The term "simultaneous source" refers to the idea of firing several seismic sources so that their combined energy is recorded into the same set of receivers during a single conventional shotpoint timing cycle. The idea is to collect the equivalent of two or more shots worth of data in the same time as it takes to collect one. The potential advantages include cost or time savings in field acquisition, which is of renewed interest due to the popularity and expense of WATS data. We were motivated to the work presented here by observations made on a 3D dataset acquired over the Petronius field in the Gulf of Mexico with two source vessels. The second source was fired with a random delay compared to the first, so that the energy from secondary source is similar to asynchronous noise. While the random nature of the crosstalk in combination with the two known geometries had been enough to successfully apply relatively standard processing techniques for other studied datasets, we found that this one required an improvement on those techniques. This paper describes a high-resolution (sparse) Radonbased separation technique with that aim. We find that while the technique does not by itself do all the required separation, it sufficiently separates the data to allow subsequent standard noise attenuation techniques to complete the task.
A more detailed motivation for simultaneous source recording and several investigations of this idea can be found in (Beasley et al., 1998; de Kok and Gillespie, 2002; Stefani et al., 2007) and references therein. This work is based on the 3D data described by Stefani et al. (2007), which was collected over the Petronius field in the Gulf of Mexico with two sources. The second source was fired with a random delay compared to the first such that the arriving energy from both sources are recorded within a conventional shotpoint timing cycle. Due to the randomness of the delay the cross-talk between primary and secondary source energy is similar to asynchronous coherent noise, such as seismic interference, which can be expected to be fairly effectively attenuated by conventional stacking and migration procedures (Krey, 1987; Stefani et al., 2007).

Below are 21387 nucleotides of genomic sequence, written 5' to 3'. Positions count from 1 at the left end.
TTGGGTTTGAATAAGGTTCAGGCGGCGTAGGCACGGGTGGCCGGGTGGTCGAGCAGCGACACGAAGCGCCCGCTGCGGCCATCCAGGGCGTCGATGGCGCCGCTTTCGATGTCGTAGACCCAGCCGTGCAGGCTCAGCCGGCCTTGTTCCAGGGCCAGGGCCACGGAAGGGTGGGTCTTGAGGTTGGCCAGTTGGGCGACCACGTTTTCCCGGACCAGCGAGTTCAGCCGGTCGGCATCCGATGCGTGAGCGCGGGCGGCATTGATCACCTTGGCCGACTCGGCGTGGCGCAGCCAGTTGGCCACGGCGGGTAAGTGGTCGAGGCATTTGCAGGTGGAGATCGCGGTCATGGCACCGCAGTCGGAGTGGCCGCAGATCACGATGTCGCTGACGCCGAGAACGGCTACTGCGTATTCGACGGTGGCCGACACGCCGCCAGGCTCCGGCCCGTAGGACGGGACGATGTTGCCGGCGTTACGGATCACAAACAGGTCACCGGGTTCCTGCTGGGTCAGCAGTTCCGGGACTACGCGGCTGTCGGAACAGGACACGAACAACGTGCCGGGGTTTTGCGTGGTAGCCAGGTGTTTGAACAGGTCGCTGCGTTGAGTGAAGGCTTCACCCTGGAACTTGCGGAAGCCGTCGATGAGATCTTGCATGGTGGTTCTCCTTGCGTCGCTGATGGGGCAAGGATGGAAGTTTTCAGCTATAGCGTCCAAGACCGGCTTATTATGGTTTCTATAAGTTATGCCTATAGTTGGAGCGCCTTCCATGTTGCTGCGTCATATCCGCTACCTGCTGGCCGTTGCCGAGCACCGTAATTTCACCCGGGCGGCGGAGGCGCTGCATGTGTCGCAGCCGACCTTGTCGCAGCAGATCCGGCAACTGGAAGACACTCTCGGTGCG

As Beasley et al. (1998) describe, in order to reduce crosstalk between two sources in the final product beyond what is achieved by treating it as random noise, one can make explicit use of the fact that both sources are fired at known locations and known timing. The resulting distinct geometries of the two wavefields can be used to define "geometry-related filters". Such filtering relies on coherency along predicable trajectories, and is included in the technique described here. There are at least two important features of the Petronius dataset which makes it more of a challenge than the other datasets presented by Stefani et al. (2007). Firstly, this 3D dataset was collected to investigate the simultaneous rich-azimuth recording so the acquisition geometry was different. In particular, the gun-arrays were positioned such that the primary and secondary events are less orthogonal than in previously examined datasets.
Shear-wave splitting estimation and compensation (SEAC) removes the effects of shear-wave splitting from convertedwave data. A locally one-dimensional earth is assumed where a priori rotation of the field data to radial-transverse coordinates is valid. Subsurface fractures (HTI layers, for example) polarize converted-wave reflection energy onto the transverse component, and introduce azimuth-dependent traveltime variations to the radial component. SEAC estimates the fast principal direction of the fractures and the amount of traveltime splitting from input radial and transverse azimuthsectored stack gathers. A splitting-compensated radial dataset, and a data-misfit transverse component are output. Local fracture variations not accounted for in the relatively coarse layer stripping may be interpreted in the data misfit.